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For nuclear submarines
(Hafinia, Latin name for Copenhagen) Many years before its discovery in 1932 (credited
to D. Coster and G. von Hevesey), Hafnium was thought to be present in various minerals
and concentrations. On the basis of the Bohr theory, the new element was expected to be
associated with zirconium.
It was finally identified in zircon from Norway, by means of X-ray spectroscope
analysis. It was named in honor of the city in which the discovery was made. Most
zirconium minerals contain 1 to 5 percent hafnium.
It was originally separated from zirconium by repeated recrystallization of the double
ammonium or potassium fluorides by von Hevesey and Jantzen. Metallic hafnium was first
prepared by van Arkel and deBoer by passing the vapor of the tetraiodide over a heated
tungsten filament. Almost all hafnium metal now produced is made by reducing the
tetrachloride with magnesium or with sodium (Kroll Process).
Hafnium is a ductile metal with a brilliant silver luster. Its properties are
considerably influenced by presence of zirconium impurities. Of all the elements,
zirconium and hafnium are two of the most difficult to separate. Although their chemistry
is almost identical, the density of zirconium is about half of hafnium. Very pure hafnium
has been produced, with zirconium being the major impurity.
Hafnium has been successfully alloyed with iron
, titanium , niobium
, tantalum , and other metals. Hafnium carbide is
the most refractory binary composition known, and the nitride is the most refractory of
all known metal nitrides (m.p. 3310C). At 700 degrees C hafnium rapidly absorbs hydrogen to form the composition HfH1.86.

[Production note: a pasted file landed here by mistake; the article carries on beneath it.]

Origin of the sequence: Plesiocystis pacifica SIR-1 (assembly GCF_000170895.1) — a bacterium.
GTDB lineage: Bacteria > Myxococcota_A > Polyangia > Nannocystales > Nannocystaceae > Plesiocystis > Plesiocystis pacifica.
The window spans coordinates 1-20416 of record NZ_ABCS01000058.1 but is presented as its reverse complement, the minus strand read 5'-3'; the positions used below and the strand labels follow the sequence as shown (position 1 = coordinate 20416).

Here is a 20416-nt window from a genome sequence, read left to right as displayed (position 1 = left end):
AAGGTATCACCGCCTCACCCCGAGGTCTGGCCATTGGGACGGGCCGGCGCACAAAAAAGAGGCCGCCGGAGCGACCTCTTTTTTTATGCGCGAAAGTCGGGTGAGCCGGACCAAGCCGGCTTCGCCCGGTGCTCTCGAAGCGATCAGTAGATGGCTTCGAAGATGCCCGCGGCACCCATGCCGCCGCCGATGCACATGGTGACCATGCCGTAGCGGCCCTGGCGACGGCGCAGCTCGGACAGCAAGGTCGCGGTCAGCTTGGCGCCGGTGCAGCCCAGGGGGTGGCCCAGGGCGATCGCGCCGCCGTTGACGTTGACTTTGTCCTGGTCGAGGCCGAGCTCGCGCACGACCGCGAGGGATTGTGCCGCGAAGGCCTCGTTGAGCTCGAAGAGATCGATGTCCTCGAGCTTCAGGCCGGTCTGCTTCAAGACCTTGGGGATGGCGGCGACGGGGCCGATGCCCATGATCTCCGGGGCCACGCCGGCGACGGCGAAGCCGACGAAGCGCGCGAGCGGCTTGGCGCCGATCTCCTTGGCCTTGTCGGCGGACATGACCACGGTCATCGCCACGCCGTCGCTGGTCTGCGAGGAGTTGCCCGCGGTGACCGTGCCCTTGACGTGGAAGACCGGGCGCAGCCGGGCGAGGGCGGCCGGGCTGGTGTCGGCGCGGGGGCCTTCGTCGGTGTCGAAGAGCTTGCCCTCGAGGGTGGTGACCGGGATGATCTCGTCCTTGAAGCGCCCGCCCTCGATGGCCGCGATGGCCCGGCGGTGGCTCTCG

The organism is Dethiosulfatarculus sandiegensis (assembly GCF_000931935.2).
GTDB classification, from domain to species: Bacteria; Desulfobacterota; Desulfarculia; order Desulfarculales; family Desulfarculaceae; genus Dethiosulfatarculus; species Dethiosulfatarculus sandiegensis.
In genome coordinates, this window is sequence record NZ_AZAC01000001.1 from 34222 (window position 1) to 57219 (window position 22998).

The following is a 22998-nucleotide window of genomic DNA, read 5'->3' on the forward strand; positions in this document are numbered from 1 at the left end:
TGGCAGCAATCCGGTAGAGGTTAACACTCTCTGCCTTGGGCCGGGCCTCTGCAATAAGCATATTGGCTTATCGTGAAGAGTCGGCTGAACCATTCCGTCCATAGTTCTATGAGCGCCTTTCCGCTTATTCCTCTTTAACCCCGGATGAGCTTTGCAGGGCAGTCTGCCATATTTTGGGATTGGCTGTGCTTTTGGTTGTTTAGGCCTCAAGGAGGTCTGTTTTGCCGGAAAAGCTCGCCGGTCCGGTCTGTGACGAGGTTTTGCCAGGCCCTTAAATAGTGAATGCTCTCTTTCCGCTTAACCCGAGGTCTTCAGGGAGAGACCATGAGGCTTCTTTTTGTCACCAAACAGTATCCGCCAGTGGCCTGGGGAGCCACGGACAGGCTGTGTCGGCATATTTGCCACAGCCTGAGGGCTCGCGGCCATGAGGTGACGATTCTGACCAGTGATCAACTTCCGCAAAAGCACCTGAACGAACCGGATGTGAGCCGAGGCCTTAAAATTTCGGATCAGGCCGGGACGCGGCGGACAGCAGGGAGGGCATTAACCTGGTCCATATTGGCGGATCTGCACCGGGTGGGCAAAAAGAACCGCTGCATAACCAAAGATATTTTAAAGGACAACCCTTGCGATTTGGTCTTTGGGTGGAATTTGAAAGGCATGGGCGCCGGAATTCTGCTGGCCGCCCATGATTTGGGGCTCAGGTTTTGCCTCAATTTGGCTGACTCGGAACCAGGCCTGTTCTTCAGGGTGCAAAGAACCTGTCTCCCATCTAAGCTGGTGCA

Hafnium is resistant to concentrated alkalis, but at elevated temperatures reacts with
oxygen, nitrogen, carbon , boron , sulfur
, and silicon . Halogens react directly to form
Because the element not only has a good absorption cross section for thermal neutrons
(almost 600 times that of zirconium), but also excellent mechanical properties and is
extremely corrosion-resistant, hafnium is used for reactor control rods. Such rods are
used in nuclear submarines.
Hafnium is used in gas-filled and incandescent lamps, and is an efficient getter for
scavenging oxygen and nitrogen.
Finely divided hafnium is pyrophoric and can ignite spontaneously in air. Care should
be taken when machining the metal or when handling hot sponge hafnium.
Exposure to hafnium should not exceed 0.5 mg/hr. (8 hour time-weighted average -
The price of the metal is in the broad range between $100/lb and $500/lb, depending on
purity and quantity. The yearly demand for hafnium in the U.S. now exceeds 100,000 lb.
Sources: CRC Handbook of Chemistry
and Physics and the American Chemical Society.